The indigo bunting (Passerina cyanea) nests in open deciduous forests and parkland from southern Manitoba, across southern Ontario and southwestern Québec to southern New Brunswick; its western counterpart, lazuli bunting (P.
BuntingBunting is a common name for several not particularly closely related members of the order Passeriformes (perching birds). Four species are included in this group: indigo, lazuli, lark and snow buntings, all of which nest in Canada. Indigo and lazuli buntings are members of the CARDINAL family (Cardinalidae); lark bunting is a member of the SPARROW family (Emberizidae); and the snow bunting is a member of the longspur family (Calcariidae). None of these four bunting species is considered endangered in Canada.
Range and Habitat
The indigo bunting (Passerina cyanea) nests in open deciduous forests and parkland from southern Manitoba, across southern Ontario and southwestern Québec to southern New Brunswick; its western counterpart, lazuli bunting (P. amoena), in brush country from southern British Columbia to southern Saskatchewan; lark bunting (Calamospiza melanocorys) breeds locally in the open grassy prairies of southern Alberta, Saskatchewan and southwestern Manitoba; and snow bunting (Plectrophenax nivalis), a circumpolar species, on tundra, wintering in open country in southern Canada and the northern United States.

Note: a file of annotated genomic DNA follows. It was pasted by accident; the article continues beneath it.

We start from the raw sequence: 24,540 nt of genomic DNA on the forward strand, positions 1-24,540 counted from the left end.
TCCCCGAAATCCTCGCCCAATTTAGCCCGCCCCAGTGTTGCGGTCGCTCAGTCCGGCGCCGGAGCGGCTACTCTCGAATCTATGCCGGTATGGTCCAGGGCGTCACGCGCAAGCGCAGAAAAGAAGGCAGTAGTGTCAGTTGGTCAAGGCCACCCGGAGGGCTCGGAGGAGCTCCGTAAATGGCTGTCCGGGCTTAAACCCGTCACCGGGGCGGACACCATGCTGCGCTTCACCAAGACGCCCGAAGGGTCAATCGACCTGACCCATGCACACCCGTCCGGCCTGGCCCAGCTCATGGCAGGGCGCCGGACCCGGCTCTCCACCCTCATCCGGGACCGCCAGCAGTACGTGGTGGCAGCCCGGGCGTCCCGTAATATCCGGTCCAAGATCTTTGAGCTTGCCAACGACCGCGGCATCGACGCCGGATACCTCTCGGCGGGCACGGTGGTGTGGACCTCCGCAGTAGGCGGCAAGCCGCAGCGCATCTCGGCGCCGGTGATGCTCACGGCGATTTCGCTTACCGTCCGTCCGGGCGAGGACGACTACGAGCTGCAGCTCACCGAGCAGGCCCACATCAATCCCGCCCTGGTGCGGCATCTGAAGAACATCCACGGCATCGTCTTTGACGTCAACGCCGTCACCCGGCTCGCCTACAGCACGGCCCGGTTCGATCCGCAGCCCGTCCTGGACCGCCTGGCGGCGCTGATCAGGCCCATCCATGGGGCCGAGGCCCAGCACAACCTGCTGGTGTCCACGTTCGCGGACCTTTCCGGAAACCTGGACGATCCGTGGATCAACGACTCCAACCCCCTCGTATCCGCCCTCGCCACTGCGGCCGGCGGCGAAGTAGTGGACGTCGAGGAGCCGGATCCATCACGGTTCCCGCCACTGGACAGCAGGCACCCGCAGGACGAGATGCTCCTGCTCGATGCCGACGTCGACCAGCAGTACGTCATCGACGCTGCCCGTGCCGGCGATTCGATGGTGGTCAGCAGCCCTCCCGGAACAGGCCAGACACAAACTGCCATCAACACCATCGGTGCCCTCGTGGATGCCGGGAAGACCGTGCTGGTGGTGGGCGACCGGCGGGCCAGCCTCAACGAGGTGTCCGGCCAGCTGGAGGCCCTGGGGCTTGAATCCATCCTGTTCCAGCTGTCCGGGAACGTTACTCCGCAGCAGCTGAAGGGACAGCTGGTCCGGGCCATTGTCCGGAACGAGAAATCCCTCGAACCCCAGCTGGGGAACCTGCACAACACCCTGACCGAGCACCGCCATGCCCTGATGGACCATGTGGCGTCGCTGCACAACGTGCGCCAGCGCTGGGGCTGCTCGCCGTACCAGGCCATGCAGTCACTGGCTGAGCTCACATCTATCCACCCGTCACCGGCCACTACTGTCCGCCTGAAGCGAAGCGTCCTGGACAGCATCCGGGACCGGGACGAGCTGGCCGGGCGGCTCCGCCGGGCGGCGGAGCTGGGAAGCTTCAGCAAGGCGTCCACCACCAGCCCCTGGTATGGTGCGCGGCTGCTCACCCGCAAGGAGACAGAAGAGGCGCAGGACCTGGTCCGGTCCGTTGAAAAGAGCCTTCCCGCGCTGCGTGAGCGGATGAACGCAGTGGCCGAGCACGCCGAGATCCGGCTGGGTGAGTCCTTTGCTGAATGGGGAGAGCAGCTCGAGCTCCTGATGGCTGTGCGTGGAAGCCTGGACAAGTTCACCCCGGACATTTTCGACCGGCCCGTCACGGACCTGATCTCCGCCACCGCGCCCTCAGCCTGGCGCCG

Male indigo buntings are blue all over; male lazuli buntings have blue heads and backs, 2 white wing bars and cinnamon breasts shading to white on the abdomen. Female indigo and lazuli buntings have quite similar dull brown plumage. The female lazuli bunting has 2 wing bars. Both species are around 14 cm long. Hybrids have been discovered where ranges overlap. Both species are migratory, wintering in Mexico and Central America.
Male lark buntings are all black with large, white wing patches; females are brown with dark streaks and light wing patches. Their numbers and breeding-range boundaries fluctuate considerably from year to year. Males often sing in flight, holding their wings at an angle above the body and circling slowly back to earth while uttering a long and varied song of whistles, trills and buzzes.
Snow bunting males retain their black wings and back but are otherwise almost immaculate in breeding plumage. Females, and males outside the breeding season, are slightly duller. In Canada snow buntings are among the most northerly of nesting birds, breeding up to northern ELLESMERE ISLAND. Flocks of snow buntings are a familiar sight in most of southern Canada in winter, usually over weedy fields and stubble.